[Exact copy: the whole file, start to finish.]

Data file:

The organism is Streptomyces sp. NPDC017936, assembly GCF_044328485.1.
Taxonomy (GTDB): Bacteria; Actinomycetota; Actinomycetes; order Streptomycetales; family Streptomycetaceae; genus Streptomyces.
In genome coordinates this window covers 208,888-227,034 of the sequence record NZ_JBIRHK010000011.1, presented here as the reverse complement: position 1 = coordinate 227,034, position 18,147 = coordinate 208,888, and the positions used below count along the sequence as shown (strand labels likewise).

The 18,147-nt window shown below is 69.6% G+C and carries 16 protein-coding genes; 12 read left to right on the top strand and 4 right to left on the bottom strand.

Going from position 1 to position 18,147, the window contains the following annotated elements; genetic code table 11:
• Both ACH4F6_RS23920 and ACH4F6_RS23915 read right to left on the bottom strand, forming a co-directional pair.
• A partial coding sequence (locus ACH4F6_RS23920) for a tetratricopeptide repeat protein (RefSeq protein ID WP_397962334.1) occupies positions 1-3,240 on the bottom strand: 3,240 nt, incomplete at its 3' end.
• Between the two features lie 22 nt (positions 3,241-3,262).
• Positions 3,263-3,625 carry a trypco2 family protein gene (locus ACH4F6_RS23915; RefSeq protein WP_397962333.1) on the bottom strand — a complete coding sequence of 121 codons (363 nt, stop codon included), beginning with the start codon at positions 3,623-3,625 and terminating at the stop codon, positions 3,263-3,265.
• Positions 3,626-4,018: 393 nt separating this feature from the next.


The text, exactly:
The organism is Streptomyces sp. NPDC017936, assembly GCF_044328485.1.
Taxonomy (GTDB): Bacteria; Actinomycetota; Actinomycetes; order Streptomycetales; family Streptomycetaceae; genus Streptomyces.
In genome coordinates this window covers 208,888-227,034 of the sequence record NZ_JBIRHK010000011.1, presented here as the reverse complement: position 1 = coordinate 227,034, position 18,147 = coordinate 208,888, and the positions used below count along the sequence as shown (strand labels likewise).

The 18,147-nt window shown below is 69.6% G+C and carries 16 protein-coding genes; 12 read left to right on the top strand and 4 right to left on the bottom strand.

Going from position 1 to position 18,147, the window contains the following annotated elements; genetic code table 11:
• Both ACH4F6_RS23920 and ACH4F6_RS23915 read right to left on the bottom strand, forming a co-directional pair.
• A partial coding sequence (locus ACH4F6_RS23920) for a tetratricopeptide repeat protein (RefSeq protein ID WP_397962334.1) occupies positions 1-3,240 on the bottom strand: 3,240 nt, incomplete at its 3' end.
• Between the two features lie 22 nt (positions 3,241-3,262).
• Positions 3,263-3,625 carry a trypco2 family protein gene (locus ACH4F6_RS23915; RefSeq protein WP_397962333.1) on the bottom strand — a complete coding sequence of 121 codons (363 nt, stop codon included), beginning with the start codon at positions 3,623-3,625 and terminating at the stop codon, positions 3,263-3,265.
• Positions 3,626-4,018: 393 nt separating this feature from the next.